It is around the time of her recovery and marriage to Diego that Frida began developing parts of her personality that would become famous in the years to come. Perhaps as a way to embrace her love of Mexico, to endear herself to her husband who idolized Mexican tradition, or to compensate for being crippled, she began wearing fantastic traditional costumes and collecting all kinds of colorful and traditional crafts and jewelry. She had a biting wit and developed a very characteristically Mexican sense of humor mixed with fatalism. This helped her to mask her pain in her personal relationships. This type of humor is typical in Mexico during the celebration of Day of the Dead in November, when death is laughed at, because it is fate, and it is unstoppable. Below is Posada’s famous engraving of “La Catrina,” a famous Mexican symbol of poking fun at death.
La Calavera Catrina, Cerca 1900 engraving by Jose Guadaulpe Posada
Many of the stories that both Frida and Diego tell about their lives and their art are strongly embellished into almost being mythology or legend. They had wonderful senses of humor, and often created stories or exaggerated things about their lives and their art in order to amuse people, and in a way, to immortalize themselves. However, Frida and Diego had a troubled marriage. Diego claimed to be diagnosed by a doctor as unfit for fidelity, and his many affairs caused extreme pain to Frida, even though she often told friends otherwise. The self-portraits that she created after discovering Diego’s affairs show a heart-broken Frida.
Diego and I, 1949
Self-Portrait as a Tehuana, 1943
Frida was also far from faithful in her marriage, and had affairs with both men and women, most notably with the Russian revolutionary leader Leon Trotsky, who fled to Mexico after being exiled from Russia. Below is a self-portrait that she painted for Trotsky, depicting herself as his beautiful lover. Like her first self-portrait for Alejandro Gomez Arias, this painting was meant as a placeholder and projection of herself so that Trotsky would remember her. Trotsky was later assassinated in his home in the Coyoacan district of Mexico City.
Self-Portrait Dedicated to Leon Trotsky, 1937
Frida and Diego were divorced and then remarried in 1940. Their second marriage was as troubled as the first, and they had separate living quarters and often went through periods of separation. However, the two did agree that neither one could live without the other. Perhaps in order to protect herself, and perhaps in order to have the child she never was able to bear, Frida’s relationship with Diego became more like that of a mother and son than that of a wife and a husband. In this later period of her life, Frida created some of her most masterful paintings, some of which are shown below. These sometimes surprisingly honest and painful images depict aspects of her physical and emotional suffering.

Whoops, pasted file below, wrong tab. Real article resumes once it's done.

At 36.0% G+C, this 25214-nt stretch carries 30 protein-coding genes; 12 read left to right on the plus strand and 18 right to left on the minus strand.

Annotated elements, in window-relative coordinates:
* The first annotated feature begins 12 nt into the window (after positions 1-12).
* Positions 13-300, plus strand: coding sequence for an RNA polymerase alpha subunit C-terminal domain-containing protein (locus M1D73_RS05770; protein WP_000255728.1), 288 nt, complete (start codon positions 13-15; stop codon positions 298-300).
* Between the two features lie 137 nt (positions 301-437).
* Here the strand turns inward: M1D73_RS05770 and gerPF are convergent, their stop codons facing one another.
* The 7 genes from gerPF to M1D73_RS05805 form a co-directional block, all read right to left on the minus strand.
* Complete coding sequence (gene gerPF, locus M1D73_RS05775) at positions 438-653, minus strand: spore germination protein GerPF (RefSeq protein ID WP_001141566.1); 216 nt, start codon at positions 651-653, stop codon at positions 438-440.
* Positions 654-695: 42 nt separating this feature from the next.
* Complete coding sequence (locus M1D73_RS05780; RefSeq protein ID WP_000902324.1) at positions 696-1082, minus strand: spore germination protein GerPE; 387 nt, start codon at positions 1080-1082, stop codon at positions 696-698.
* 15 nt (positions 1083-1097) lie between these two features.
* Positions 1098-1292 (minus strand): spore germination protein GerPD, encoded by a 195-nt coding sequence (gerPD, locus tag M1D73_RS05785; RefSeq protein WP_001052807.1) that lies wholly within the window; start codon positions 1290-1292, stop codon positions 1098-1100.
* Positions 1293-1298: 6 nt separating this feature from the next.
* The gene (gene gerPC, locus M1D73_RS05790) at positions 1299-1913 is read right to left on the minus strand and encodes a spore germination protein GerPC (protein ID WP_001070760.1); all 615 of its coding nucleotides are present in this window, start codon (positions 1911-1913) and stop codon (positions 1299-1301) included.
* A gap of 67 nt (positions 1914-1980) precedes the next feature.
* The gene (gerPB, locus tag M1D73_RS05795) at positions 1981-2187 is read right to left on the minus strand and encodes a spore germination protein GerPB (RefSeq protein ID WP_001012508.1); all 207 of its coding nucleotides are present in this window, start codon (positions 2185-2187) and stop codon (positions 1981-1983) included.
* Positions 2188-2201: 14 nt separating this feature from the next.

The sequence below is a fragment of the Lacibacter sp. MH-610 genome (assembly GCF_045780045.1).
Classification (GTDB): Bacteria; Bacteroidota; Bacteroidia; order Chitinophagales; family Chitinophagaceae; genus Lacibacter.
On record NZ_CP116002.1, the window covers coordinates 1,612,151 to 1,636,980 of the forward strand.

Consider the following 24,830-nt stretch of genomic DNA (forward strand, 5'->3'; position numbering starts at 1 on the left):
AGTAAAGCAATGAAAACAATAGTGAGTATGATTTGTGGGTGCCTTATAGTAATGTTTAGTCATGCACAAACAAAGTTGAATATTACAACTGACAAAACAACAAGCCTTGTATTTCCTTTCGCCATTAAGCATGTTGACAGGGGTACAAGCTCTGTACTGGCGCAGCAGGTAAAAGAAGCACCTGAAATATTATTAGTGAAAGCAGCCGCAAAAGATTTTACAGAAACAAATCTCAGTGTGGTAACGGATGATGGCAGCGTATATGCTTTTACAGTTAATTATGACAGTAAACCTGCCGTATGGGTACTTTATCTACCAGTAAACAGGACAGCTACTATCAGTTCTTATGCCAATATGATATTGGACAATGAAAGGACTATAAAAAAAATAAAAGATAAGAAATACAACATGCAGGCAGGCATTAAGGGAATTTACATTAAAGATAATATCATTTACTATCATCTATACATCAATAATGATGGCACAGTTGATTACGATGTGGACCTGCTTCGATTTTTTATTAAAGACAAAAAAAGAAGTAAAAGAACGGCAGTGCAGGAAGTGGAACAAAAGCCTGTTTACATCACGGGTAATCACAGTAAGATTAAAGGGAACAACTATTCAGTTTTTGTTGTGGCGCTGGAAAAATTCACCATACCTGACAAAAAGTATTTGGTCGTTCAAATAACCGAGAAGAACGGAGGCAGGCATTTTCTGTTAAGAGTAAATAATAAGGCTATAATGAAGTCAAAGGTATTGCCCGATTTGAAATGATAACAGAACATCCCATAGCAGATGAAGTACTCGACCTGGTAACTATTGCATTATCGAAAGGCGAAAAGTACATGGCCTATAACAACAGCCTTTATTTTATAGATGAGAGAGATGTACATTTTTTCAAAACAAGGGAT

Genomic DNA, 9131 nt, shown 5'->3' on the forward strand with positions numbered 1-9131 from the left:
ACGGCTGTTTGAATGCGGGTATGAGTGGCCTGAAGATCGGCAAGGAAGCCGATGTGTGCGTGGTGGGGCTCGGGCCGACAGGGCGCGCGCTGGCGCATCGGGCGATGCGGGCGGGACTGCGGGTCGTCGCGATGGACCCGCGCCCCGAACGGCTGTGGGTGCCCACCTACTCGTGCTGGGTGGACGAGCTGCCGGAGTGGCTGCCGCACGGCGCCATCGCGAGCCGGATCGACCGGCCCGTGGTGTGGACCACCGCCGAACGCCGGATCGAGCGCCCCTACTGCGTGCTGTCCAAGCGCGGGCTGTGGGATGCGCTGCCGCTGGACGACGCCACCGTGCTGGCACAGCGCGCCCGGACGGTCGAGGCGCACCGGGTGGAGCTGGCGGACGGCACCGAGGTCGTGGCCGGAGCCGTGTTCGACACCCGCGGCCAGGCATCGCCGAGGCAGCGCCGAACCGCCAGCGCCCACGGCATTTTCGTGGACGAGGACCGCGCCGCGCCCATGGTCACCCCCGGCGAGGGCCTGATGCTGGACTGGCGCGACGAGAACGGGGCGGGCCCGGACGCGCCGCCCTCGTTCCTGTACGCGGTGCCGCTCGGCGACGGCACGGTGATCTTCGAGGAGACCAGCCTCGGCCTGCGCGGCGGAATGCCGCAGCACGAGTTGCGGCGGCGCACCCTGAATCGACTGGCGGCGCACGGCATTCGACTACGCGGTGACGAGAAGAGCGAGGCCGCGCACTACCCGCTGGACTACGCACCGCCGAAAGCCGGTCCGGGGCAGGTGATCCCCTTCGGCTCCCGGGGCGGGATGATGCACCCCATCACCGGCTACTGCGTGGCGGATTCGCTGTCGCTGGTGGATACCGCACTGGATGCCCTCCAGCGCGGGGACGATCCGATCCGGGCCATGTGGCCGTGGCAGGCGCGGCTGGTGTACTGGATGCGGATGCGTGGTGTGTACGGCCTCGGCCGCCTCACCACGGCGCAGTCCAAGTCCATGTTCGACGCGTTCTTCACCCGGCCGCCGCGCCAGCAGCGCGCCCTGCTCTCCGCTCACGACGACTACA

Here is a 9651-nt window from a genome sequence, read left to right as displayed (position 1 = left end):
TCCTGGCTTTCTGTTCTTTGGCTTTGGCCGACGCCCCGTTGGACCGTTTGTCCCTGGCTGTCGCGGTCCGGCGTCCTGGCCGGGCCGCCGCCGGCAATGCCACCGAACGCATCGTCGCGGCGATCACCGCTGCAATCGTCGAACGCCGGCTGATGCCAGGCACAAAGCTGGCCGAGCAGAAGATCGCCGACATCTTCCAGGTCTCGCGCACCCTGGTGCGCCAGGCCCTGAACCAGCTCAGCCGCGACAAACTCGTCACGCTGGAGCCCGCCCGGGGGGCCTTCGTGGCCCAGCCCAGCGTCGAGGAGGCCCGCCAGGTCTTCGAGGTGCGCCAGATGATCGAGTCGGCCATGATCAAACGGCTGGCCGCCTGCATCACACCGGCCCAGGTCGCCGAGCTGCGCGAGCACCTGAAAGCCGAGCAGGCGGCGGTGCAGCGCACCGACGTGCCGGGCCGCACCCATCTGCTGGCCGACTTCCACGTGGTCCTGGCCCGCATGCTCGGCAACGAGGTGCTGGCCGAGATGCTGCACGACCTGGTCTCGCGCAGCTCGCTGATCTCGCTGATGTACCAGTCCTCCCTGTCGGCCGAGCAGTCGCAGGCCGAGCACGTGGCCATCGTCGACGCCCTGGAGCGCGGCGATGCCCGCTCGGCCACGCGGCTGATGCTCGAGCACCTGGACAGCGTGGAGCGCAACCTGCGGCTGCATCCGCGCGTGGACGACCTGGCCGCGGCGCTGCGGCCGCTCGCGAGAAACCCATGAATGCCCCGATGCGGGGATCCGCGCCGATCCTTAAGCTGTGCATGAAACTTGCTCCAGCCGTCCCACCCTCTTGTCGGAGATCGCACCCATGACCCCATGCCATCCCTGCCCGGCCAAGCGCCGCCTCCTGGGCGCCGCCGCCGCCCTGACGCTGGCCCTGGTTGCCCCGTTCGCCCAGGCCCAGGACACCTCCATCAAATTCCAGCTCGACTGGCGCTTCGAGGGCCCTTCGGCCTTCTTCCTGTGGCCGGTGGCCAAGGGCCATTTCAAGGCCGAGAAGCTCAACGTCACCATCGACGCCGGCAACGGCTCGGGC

What the Water Gave Me, 1938
The Little Deer, 1946
The Love Embrace of the Universe, the Earth (Mexico), Diego, Me and Señor Xólotl, 1949
Frida’s health declined in her 40’s, and she was again confined to corsets and to bed. Around this time she also developed addictions to alcohol and pain medication. Her paintings suffered as she exhibited a loss of brush control and color selection, but she did complete several paintings during her last few years. She also achieved the accomplishment of having her first solo art exhibition in Mexico before she died. She received everyone at the exhibition personally from her four-poster bed, which she had directed to be moved from her home to the gallery. It is arguable that Frida, in her colorfully decorated four-poster bed, was just as much an artwork in the exhibition as the paintings on the walls. She later died at the young age of 47. Her last painting was entitled “Viva La Vida.”
Viva La Vida, 1954
Frida’s “Blue House” on Londres street in the Coyoacan district of Mexico City, the location of both her birth and her death, is now a museum where various artifacts of her life and some of her paintings can be seen. Her colorful house and collections are sharply contrasted by her corsets and her painful diary pages and paintings. You can’t help but make the observation that the colorful Frida that she presented to the world was a mask for the real Frida, who was dying and hurting inside almost all of her life.
The Two Fridas,1939
Tree of Hope, Stay Strong, 1946